The Vista Center for the Arts, 15660 N. Parkview Place, and the Arizona Philharmonic are teaming to grow together.
Surprise is now the official second home for the Arizona Philharmonic, which debuted as a regional orchestra for central and northern Arizona in 2016.
The Vista will host five performances during the 2021-22 season, and plans call for more in years to come.
The first concert is set for Saturday, Oct. 30, with the baroque orchestral performance of “Brandenburg and Beyond.”
The musicians will be back for a Christmas performance Dec. 18, and three more shows set for early 2022.
All shows begin at 3 p.m.
Tickets for individual concerts, or season tickets offering savings for the five-concert season, are available at thevistaaz.com/azphil, or by calling 623-523-8888.
Individual tickets are $25 plus $5 in fees.
In addition to the five-concert series in Surprise, AZ Phil will perform five concerts at the Yavapai College Performing Arts Center in Prescott, beginning Oct. 31.
“We consider Surprise to be our second home,” said AZ Phil Executive Director Henry Flurry. “We see this as a strong opportunity for both organizations. It enables us to offer a wider variety of programming.”
It’s AZ Phil’s fourth season, but it’s been an inconsistent start because of COVID-19. The second season was cut down because of the pandemic and the third season was shortened to only five shows total in the Prescott area.
To some playing at the first Surprise show, it’ll be their first opportunity to play in front of paying customers in 16 months.
“From our perspective, building up our name recognition in Surprise is going to take years,” Flurry said. “But it’s a long-term commitment.”
Most of AZ Phil’s musicians come from Phoenix and Flagstaff, with a few sprinkled in from Tucson and California.
“I think our biggest goal is to raise folks’ awareness,” Flurry said. “The cool thing about Surprise is it on the edge of Phoenix, not smack in the middle of the arts scene.”
A close affiliate of AZ Phil recently moved to Surprise and let the orchestra know about The Vista now that the Dysart Unified School District has transformed it into a professional facility.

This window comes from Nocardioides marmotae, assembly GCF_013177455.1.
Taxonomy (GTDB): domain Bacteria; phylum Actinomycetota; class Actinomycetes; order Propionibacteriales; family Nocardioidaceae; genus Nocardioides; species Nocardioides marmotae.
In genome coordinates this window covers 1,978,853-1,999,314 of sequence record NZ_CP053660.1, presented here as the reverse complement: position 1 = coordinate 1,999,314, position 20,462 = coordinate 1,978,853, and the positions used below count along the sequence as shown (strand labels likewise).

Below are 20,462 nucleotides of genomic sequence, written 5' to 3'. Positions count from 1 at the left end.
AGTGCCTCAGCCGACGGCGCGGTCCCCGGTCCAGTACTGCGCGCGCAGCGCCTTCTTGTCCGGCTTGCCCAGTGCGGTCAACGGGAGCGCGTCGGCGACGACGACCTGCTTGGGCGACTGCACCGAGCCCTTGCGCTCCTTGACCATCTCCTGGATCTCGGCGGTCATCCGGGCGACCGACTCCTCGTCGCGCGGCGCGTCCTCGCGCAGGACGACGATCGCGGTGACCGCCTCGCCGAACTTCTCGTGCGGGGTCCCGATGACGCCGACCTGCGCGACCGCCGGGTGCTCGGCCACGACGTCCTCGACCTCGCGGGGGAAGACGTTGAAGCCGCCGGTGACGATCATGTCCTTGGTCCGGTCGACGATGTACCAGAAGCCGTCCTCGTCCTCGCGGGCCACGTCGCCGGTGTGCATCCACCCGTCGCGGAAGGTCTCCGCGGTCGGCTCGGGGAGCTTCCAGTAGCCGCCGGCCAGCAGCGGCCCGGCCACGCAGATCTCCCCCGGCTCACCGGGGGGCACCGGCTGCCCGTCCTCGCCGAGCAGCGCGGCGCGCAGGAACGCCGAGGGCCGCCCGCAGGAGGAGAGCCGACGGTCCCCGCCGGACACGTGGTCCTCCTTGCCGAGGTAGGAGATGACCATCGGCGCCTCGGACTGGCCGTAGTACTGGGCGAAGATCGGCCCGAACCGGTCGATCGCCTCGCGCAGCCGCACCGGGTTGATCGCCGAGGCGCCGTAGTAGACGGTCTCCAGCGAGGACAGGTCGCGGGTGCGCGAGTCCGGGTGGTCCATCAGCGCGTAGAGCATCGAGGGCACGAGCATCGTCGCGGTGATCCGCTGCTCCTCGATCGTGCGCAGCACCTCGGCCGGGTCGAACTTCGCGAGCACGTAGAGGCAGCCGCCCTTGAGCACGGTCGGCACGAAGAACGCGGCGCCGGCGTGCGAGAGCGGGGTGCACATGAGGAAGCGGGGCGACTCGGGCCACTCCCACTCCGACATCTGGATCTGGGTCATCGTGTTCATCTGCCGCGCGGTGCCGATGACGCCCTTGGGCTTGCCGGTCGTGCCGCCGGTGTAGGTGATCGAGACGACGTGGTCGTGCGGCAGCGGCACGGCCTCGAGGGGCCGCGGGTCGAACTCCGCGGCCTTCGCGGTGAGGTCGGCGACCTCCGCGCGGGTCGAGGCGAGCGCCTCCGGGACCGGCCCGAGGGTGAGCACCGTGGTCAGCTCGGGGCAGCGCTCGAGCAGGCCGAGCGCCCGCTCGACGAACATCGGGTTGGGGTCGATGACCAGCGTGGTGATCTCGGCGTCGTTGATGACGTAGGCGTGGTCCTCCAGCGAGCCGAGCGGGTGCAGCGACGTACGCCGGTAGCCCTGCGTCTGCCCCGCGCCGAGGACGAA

“We were looking to expand our programing,” Flurry said. “It seemed like a good regional fit for us.”
That led to conversations with DUSD Director of Community Education John Williams, who was enthusiastic about bringing in programming that was presented as a series.
“He really wanted to create a destination for the arts at The Vista,” Flurry said. “It’s nice to come in from the ground up.”
Flurry said he hopes the shows are a “transformative experience” for the fans who attend. He said it’s the quality of musicians and the programming together that will do for them.
“We have a repertoire that’s engaging and beautiful that shows off the instruments and the performers,” Flurry said. “We want people who listen to our music to be moved.”
For those who want to be relaxed at the show, take note: That’s not what they’re aiming for.
“We want people to be on the edge of their seats — moved to tears,” Flurry said. “We’re definitely not trying to put people to sleep.”
The musicians themselves range up to about 44 people this year. A typical orchestra show for AZ Phil has about 10 more, but the group is still be slightly cautious with the COVID-19 pandemic.
“It still enables a little bit of spacing on the stage,” Flurry said.
Williams said he likes that it’s an Arizona-based group coming in.
“We really want to create a foundation of local artists in our community that are providing an opportunity at a professional level for our community,” Williams said. “Henry has a tremendous background. It was really a no-brainer partnership for us. We would love for them to call The Vista their home here in the Valley.”
Williams said the school district is interested in a long-term partnership.
“A benefit to them is a benefit to us, when the community figures out who the AZ Phil is,” Williams said. “We’ve got to grow it. Honestly, our goal No. 1 is campaign awareness. We have to convey to our local community that we’re not just a high school auditorium.”
He believes once people see a show at The Vista, they’ll be back for more since expectations will have changed.
“Once we grow that base of patrons and they know this is the venue they want to go to, we’ll be in very good shape in the future,” Williams said.
The Vista is banking on a large group of patrons coming from senior-living areas, which may be more inclined to take in orchestral music.
“That’s a large portion of our patron base,” Williams said of areas such as Coyote Lakes, Happy Trails, Sun City Grand and Arizona Traditions. “We want to provide a product for them that they want to enjoy. We want this to be their performing arts center.”
Williams said The Vista received rave reviews from customers who attended the two-day Country Music Festival in mid-September.
“People really were blown away, saying, ‘Man, I didn’t know. This is a nice venue,” Williams said. “Usually they see country music outside in the heat. Now it’s air conditioned and nice, comfy cushions.”
“There’s a positive response to the diverse menu we’re providing.”
Jason Stone can be reached at firstname.lastname@example.org.
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